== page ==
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US7429957B1 - Wideband floating wire antenna using a double negative meta-material - Google Patents

Wideband floating wire antenna using a double negative meta-material Download PDF

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Publication number
US7429957B1
US7429957B1 US11713832 US71383207A US7429957B1 US 7429957 B1 US7429957 B1 US 7429957B1 US 11713832 US11713832 US 11713832 US 71383207 A US71383207 A US 71383207A US 7429957 B1 US7429957 B1 US 7429957B1
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Prior art keywords
antenna
wire
material
μ
meta
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Expired - Fee Related, expires
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US11713832
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David A. Tonn
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US Government
US Secretary of Navy
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US Secretary of Navy
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    • HELECTRICITY
    • H01BASIC ELECTRIC ELEMENTS
    • H01QAERIALS
    • H01Q1/00Details of, or arrangements associated with, aerials
    • H01Q1/04Adaptation for subterranean or subaqueous use
    • HELECTRICITY
    • H01BASIC ELECTRIC ELEMENTS
    • H01QAERIALS
    • H01Q13/00Waveguide horns or mouths; Slot aerials; Leaky-waveguide aerials; Equivalent structures causing radiation along the transmission path of a guided wave
    • H01Q13/20Non-resonant leaky-waveguide or transmission-line aerials; Equivalent structures causing radiation along the transmission path of a guided wave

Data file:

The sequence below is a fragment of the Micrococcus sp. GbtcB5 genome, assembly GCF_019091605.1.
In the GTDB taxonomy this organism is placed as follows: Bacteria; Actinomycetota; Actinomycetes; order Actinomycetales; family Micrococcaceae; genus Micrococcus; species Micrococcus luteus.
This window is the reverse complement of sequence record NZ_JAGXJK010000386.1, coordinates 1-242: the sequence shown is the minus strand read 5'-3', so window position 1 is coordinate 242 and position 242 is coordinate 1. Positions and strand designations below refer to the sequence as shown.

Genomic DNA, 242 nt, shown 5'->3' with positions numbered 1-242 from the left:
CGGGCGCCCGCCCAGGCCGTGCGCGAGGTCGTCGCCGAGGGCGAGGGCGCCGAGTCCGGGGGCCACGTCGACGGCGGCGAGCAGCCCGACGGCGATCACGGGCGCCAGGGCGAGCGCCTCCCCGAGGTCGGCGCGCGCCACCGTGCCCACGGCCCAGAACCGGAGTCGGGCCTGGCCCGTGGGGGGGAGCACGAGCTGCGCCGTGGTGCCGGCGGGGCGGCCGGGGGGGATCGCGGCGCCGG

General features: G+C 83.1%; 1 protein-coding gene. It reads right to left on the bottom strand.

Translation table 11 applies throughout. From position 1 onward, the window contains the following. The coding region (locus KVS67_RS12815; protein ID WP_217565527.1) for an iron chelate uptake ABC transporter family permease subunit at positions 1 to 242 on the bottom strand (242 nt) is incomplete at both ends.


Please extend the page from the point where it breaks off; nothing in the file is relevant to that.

• H01Q13/203Leaky coaxial lines

Abstract

A buoyant cable antenna element is taught that employs a specific double-negative meta-material sheath with a negative permeability. The double-negative meta-material sheath is disposed over the insulated wire portion of the buoyant cable antenna element. The double-negative meta-material sheath enables a deliberate reduction in the antenna wire inductance to a zero value at a desired critical frequency. Reducing the antenna wire inductance to zero creates a traveling wave structure antenna having enhanced bandwidth.

Description

STATEMENT OF GOVERNMENT INTEREST

The invention described herein may be manufactured and used by or for the Government of the United States of America for governmental purposes without the payment of any royalties thereon or therefore.

BACKGROUND OF THE INVENTION

(1) Field of the Invention

The invention relates to underwater vehicle communications and is directed more particularly to a new form of floating wire also known as a buoyant cable antenna element suitable for underwater vehicle communications.